A herd of PzKw III!
I've been away far too long.
My involvement with panzer III types began nearly 27 years ago before I moved to my current home and decided I wanted a StuG III, a later type. Once I built the basic model I've not touched it since. Over the years I've collected the makings to 4 additional Pz III type models. The total beginning with my own scratch built which I've listed below:Panzer III types in the list
It's not like I don't have anything else to do! My other projects detailed on this site are not exactly finished! However it is more out of fear that if I don't move these forward there's the real danger of misplacing critical small parts. Make no mistake.. to finish 5 models or even to get them on their own tracks will be daunting...even my own scratch built will be reworked somewhat. The first order of business is to make/ or remake all 5 hulls as strongly and as uniformly as possible, much of the models I purchased in Germany ( ebay) were expoxied together - that has to go. I alsdo spent a goodly amout of time cleaning up 140 Pz III wheels casting I have in order to begin assembling them PLUS I made two rubber tire molds.. ....that's all for now... more to follow soon.05/28/2016. Jerry
I had actually done quite a bit of work on the Pz III family since I wrote here last. I have many photos and much to tell of what I've done. I should also say since last I wrote I've also retired! I am free! How cool is that right? Jerry 02/16/2018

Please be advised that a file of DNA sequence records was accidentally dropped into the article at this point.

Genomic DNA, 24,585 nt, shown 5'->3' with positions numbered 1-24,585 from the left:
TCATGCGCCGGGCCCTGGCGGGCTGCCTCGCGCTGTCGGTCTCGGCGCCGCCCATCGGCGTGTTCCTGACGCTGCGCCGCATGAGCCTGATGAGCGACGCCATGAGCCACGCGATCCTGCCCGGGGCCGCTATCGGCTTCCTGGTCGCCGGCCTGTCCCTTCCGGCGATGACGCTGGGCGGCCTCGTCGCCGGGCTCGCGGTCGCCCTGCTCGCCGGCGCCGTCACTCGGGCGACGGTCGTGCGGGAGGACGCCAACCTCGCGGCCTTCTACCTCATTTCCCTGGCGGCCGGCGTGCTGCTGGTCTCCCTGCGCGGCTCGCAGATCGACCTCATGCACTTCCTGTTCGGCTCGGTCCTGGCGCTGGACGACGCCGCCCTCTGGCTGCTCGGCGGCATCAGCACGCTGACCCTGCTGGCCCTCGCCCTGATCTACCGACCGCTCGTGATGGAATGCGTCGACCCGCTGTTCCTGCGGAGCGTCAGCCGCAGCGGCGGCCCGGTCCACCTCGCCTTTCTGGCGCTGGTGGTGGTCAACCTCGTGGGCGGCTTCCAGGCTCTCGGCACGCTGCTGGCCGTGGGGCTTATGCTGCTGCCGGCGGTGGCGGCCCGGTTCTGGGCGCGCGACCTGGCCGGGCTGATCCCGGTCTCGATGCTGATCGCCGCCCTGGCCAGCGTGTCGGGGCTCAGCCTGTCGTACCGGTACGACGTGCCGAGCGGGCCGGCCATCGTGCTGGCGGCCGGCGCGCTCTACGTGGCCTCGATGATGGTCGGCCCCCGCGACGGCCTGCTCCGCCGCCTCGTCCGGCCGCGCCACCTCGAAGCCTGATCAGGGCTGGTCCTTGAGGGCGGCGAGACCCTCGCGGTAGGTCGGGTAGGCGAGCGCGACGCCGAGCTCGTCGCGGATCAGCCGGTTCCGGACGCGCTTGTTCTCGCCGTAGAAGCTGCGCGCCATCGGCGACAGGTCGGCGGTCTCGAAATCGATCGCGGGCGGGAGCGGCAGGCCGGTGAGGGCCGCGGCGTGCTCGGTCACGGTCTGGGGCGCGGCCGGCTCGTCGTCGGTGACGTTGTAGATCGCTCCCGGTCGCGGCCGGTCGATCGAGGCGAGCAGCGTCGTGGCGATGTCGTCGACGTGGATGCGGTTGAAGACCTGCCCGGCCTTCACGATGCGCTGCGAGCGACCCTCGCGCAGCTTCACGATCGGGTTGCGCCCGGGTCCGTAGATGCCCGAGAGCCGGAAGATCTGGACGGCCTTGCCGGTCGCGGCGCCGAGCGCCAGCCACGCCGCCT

As I mentioned the first thing I tackled was the 120+ road wheel castings and rubber tires. My goal was the make them as nearly identical to each other as possible. I say this as I did not cast these , don't know who did them all( some where from Thomas Wittgrebe) and there were variations. This represented days of machining so I could fit bronze bearings to them. I also made 2 vulcanizing rubber tire molds, magaing to crack one as I attempted to compress raw rubber into it before realizing I hadn't made expansion vent holes. The wheels are finished to the point of mounting but I still need to make and mount covers( hubcaps). I will make a die to press these from thin steel or aluminium.
The next parts I tackled were the final drives. These turned out to be a mini-project in their own right. I made a decision that I wanted the drives to actually be functional meaning they would have an actual functional reduction gearing. The housings went through two pattern revisions so I actually cast the parts twice to produce 10 finished drives. First to be cast were the sprocket bodies, I decided these were to be used with actual tooth rings as the originals. I actually used my original pattern of 28 years ago after I trued it and modified the profile and shape. See below. Next were the sprocket rings. Jerry 02/17/2018